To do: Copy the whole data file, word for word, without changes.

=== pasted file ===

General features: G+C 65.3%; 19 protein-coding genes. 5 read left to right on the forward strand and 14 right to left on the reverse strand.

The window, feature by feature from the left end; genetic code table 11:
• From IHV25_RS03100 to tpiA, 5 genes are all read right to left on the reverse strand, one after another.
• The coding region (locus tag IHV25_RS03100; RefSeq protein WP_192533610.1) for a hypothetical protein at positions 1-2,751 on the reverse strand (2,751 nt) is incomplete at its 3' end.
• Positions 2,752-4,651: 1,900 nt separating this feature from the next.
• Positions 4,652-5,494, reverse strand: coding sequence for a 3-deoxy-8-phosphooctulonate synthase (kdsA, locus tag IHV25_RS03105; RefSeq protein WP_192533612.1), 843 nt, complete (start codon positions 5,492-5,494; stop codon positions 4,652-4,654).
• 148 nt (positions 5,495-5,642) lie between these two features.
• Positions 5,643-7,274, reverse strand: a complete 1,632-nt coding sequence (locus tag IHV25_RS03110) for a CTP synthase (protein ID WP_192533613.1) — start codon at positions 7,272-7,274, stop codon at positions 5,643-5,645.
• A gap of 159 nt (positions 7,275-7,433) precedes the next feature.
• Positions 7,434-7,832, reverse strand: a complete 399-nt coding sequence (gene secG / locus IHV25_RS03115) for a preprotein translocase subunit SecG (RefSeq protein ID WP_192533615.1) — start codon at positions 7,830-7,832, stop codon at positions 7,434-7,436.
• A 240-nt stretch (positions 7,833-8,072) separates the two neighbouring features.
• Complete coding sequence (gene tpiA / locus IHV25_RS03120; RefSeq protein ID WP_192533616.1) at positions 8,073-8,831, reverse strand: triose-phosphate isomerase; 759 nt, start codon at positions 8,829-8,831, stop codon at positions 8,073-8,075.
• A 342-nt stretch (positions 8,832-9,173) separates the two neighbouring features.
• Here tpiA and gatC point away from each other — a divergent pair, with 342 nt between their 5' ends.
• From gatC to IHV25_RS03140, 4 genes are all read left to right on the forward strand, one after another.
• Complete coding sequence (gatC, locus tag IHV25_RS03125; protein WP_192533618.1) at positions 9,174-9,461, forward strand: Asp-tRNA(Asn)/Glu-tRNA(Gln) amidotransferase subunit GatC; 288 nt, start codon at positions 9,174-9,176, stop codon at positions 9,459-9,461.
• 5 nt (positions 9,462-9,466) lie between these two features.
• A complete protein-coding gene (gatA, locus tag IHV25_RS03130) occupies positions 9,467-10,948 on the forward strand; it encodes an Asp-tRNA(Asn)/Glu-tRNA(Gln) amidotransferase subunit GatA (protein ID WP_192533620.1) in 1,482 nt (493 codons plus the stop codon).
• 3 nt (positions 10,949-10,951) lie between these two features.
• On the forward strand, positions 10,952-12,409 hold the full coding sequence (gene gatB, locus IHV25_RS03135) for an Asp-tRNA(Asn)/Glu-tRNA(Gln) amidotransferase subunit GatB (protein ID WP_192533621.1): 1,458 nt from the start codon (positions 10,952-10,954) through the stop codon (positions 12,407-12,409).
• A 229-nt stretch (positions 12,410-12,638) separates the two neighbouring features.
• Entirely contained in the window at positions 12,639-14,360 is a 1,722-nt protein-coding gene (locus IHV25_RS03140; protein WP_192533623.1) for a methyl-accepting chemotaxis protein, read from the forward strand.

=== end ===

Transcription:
General features: G+C 65.3%; 19 protein-coding genes. 5 read left to right on the forward strand and 14 right to left on the reverse strand.

The window, feature by feature from the left end; genetic code table 11:
• From IHV25_RS03100 to tpiA, 5 genes are all read right to left on the reverse strand, one after another.
• The coding region (locus tag IHV25_RS03100; RefSeq protein WP_192533610.1) for a hypothetical protein at positions 1-2,751 on the reverse strand (2,751 nt) is incomplete at its 3' end.
• Positions 2,752-4,651: 1,900 nt separating this feature from the next.
• Positions 4,652-5,494, reverse strand: coding sequence for a 3-deoxy-8-phosphooctulonate synthase (kdsA, locus tag IHV25_RS03105; RefSeq protein WP_192533612.1), 843 nt, complete (start codon positions 5,492-5,494; stop codon positions 4,652-4,654).
• 148 nt (positions 5,495-5,642) lie between these two features.
• Positions 5,643-7,274, reverse strand: a complete 1,632-nt coding sequence (locus tag IHV25_RS03110) for a CTP synthase (protein ID WP_192533613.1) — start codon at positions 7,272-7,274, stop codon at positions 5,643-5,645.
• A gap of 159 nt (positions 7,275-7,433) precedes the next feature.
• Positions 7,434-7,832, reverse strand: a complete 399-nt coding sequence (gene secG / locus IHV25_RS03115) for a preprotein translocase subunit SecG (RefSeq protein ID WP_192533615.1) — start codon at positions 7,830-7,832, stop codon at positions 7,434-7,436.
• A 240-nt stretch (positions 7,833-8,072) separates the two neighbouring features.
• Complete coding sequence (gene tpiA / locus IHV25_RS03120; RefSeq protein ID WP_192533616.1) at positions 8,073-8,831, reverse strand: triose-phosphate isomerase; 759 nt, start codon at positions 8,829-8,831, stop codon at positions 8,073-8,075.
• A 342-nt stretch (positions 8,832-9,173) separates the two neighbouring features.
• Here tpiA and gatC point away from each other — a divergent pair, with 342 nt between their 5' ends.
• From gatC to IHV25_RS03140, 4 genes are all read left to right on the forward strand, one after another.
• Complete coding sequence (gatC, locus tag IHV25_RS03125; protein WP_192533618.1) at positions 9,174-9,461, forward strand: Asp-tRNA(Asn)/Glu-tRNA(Gln) amidotransferase subunit GatC; 288 nt, start codon at positions 9,174-9,176, stop codon at positions 9,459-9,461.
• 5 nt (positions 9,462-9,466) lie between these two features.
• A complete protein-coding gene (gatA, locus tag IHV25_RS03130) occupies positions 9,467-10,948 on the forward strand; it encodes an Asp-tRNA(Asn)/Glu-tRNA(Gln) amidotransferase subunit GatA (protein ID WP_192533620.1) in 1,482 nt (493 codons plus the stop codon).
• 3 nt (positions 10,949-10,951) lie between these two features.
• On the forward strand, positions 10,952-12,409 hold the full coding sequence (gene gatB, locus IHV25_RS03135) for an Asp-tRNA(Asn)/Glu-tRNA(Gln) amidotransferase subunit GatB (protein ID WP_192533621.1): 1,458 nt from the start codon (positions 10,952-10,954) through the stop codon (positions 12,407-12,409).
• A 229-nt stretch (positions 12,410-12,638) separates the two neighbouring features.
• Entirely contained in the window at positions 12,639-14,360 is a 1,722-nt protein-coding gene (locus IHV25_RS03140; protein WP_192533623.1) for a methyl-accepting chemotaxis protein, read from the forward strand.